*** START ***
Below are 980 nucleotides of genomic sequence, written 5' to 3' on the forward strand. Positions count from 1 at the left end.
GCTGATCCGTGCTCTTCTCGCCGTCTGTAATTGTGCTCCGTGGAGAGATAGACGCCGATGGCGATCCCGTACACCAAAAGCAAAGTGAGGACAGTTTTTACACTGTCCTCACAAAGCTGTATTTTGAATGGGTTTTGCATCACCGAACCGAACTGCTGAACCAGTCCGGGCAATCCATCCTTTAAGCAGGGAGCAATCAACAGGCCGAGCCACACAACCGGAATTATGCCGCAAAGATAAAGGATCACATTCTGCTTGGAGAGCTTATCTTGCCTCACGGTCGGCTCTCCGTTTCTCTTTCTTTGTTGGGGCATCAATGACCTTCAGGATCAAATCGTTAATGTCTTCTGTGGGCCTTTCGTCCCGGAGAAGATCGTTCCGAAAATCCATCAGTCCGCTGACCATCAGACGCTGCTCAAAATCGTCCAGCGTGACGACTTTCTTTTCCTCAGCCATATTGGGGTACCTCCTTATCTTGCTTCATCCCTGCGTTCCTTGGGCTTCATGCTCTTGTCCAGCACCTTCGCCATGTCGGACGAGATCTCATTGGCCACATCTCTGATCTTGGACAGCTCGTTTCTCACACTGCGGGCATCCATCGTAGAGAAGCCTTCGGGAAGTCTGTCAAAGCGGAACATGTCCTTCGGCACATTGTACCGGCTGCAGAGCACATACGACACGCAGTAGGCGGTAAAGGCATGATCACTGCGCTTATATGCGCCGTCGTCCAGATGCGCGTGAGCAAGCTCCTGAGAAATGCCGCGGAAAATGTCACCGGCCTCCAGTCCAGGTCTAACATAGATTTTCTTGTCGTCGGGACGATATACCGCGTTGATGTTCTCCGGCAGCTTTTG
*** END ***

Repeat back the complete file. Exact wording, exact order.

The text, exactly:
Below are 980 nucleotides of genomic sequence, written 5' to 3' on the forward strand. Positions count from 1 at the left end.
GCTGATCCGTGCTCTTCTCGCCGTCTGTAATTGTGCTCCGTGGAGAGATAGACGCCGATGGCGATCCCGTACACCAAAAGCAAAGTGAGGACAGTTTTTACACTGTCCTCACAAAGCTGTATTTTGAATGGGTTTTGCATCACCGAACCGAACTGCTGAACCAGTCCGGGCAATCCATCCTTTAAGCAGGGAGCAATCAACAGGCCGAGCCACACAACCGGAATTATGCCGCAAAGATAAAGGATCACATTCTGCTTGGAGAGCTTATCTTGCCTCACGGTCGGCTCTCCGTTTCTCTTTCTTTGTTGGGGCATCAATGACCTTCAGGATCAAATCGTTAATGTCTTCTGTGGGCCTTTCGTCCCGGAGAAGATCGTTCCGAAAATCCATCAGTCCGCTGACCATCAGACGCTGCTCAAAATCGTCCAGCGTGACGACTTTCTTTTCCTCAGCCATATTGGGGTACCTCCTTATCTTGCTTCATCCCTGCGTTCCTTGGGCTTCATGCTCTTGTCCAGCACCTTCGCCATGTCGGACGAGATCTCATTGGCCACATCTCTGATCTTGGACAGCTCGTTTCTCACACTGCGGGCATCCATCGTAGAGAAGCCTTCGGGAAGTCTGTCAAAGCGGAACATGTCCTTCGGCACATTGTACCGGCTGCAGAGCACATACGACACGCAGTAGGCGGTAAAGGCATGATCACTGCGCTTATATGCGCCGTCGTCCAGATGCGCGTGAGCAAGCTCCTGAGAAATGCCGCGGAAAATGTCACCGGCCTCCAGTCCAGGTCTAACATAGATTTTCTTGTCGTCGGGACGATATACCGCGTTGATGTTCTCCGGCAGCTTTTG